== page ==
Principal Investigator: Dr. Mark D. Powell
Objective: To serve as scientific operations officer for the Marine Olympic Weather Support Forecast Center.
Rationale: With over 3000 athletes, coaches, organizers, officials, and spectators located anywhere from 1-4 miles offshore for periods of up to 10 hours, Olympic Sailing represents the most weather exposed event in the 1996 Summer Games. Besides providing timely warnings of severe weather, the Marine Olympic Weather Support facility will also provide short term forecasts of wind and wave conditions and heat index with rapid updates. Because of his national and international experience in competitive sailing, the PI serves as a liaison between the sailing community and the forecast center, helps design forecast products and logistics, and conducts studies of the local climatology to help develop forecasting guidelines.
Method: Forecasting wind conditions for the yachting events of the Olympic summer games will require using sophisticated mesoscale atmospheric numerical models together with the knowledge of a staff of meteorologists with considerable marine forecasting and sailing experience. With the exception of specialized private forecast services similar to that provided for the America's Cup competition, mesoscale models are not normally used to provide detailed, hour-by-hour, local area wind forecasts; hence the models will need to be evaluated against climatology and persistence to determine whether they demonstrate skill. Since the forecast team comprises individuals from several states outside the venue area and includes members from Canada and Australia, it is important that the forecast team become familiar with the local conditions expected for the time of the Olympics. The Marine Olympic Support Forecast Center (MOSFC) will be issuing forecasts and briefings to the athletes and coaches of all participating nations in addition to race officials and venue managers. Knowledge of the atmospheric and oceanographic climate of the competition venue will assist these users with precompetition planning and training.
Accomplishment: Climatology suggests that the sea breeze will be the dominant wind pattern during the competition. In order to learn more about the expected oceanic and atmospheric conditions, as well as sea breeze development and evolution off Savannah, a study was initiated using observations collected in the summer of 1994 by a special olympic buoy sited by the National Weather Service (NWS) within one of the race courses and by an automatic weather station sited by the University of Georgia on a barrier island adjacent to another of the race courses. These data were compared to nine years of measurements collected from 1985-1993 at the NWS Savannah Light Coastal Marine Automated Network (C-MAN) platform located roughly 22 km offshore. The typical wind behavior consists of a weak offshore south westerly that decreases to a minimum between 10 and 11 am local time and then backs steadily while increasing to 12-14 kts from the south-southeast by 4 pm. The sea breeze direction is roughly 165 which is essentially perpendicular to the general coastline shape. The backing with time is indicative of a mixture of the developing sea breeze with a background gradient flow associated with the Atlantic High pressure cell. Veering of the sea breeze with time is only evident after 5 pm local time and persists through the evening while gradually being transformed into a land breeze during the early morning hours. Analyses suggest that the sea breeze extends well offshore and its evolution is dependent on the background synoptic situation. The coastal and offshore wind behavior is also being evaluated as a function of heating over land, thunderstorm activity, cloud cover, the tidal cycle, the difference between land and sea surface temperatures, and the pressure field.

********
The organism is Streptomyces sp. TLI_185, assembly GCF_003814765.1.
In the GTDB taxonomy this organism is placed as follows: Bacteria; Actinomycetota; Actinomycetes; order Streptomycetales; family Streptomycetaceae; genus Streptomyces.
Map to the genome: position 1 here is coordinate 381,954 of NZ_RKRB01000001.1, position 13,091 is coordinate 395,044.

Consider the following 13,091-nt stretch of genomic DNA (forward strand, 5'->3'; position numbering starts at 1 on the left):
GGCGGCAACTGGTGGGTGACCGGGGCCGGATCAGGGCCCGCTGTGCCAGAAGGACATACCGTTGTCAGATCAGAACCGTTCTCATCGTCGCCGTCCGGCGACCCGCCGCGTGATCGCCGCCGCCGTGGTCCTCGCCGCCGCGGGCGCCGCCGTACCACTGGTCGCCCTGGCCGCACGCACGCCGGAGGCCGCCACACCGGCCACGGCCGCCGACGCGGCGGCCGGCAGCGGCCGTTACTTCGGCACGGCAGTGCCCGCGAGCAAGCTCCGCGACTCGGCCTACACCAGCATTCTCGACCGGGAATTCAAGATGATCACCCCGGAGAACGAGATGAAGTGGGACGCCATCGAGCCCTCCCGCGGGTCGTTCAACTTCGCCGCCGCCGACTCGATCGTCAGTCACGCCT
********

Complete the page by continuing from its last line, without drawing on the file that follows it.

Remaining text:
Key reference:
Powell, M.D. Wind forecasting for yacht racing at the 1991 Pan American Games. Bulletin of the American Meteorological Society, 74(1):5-16 (1993).

Last modified: 10/25/96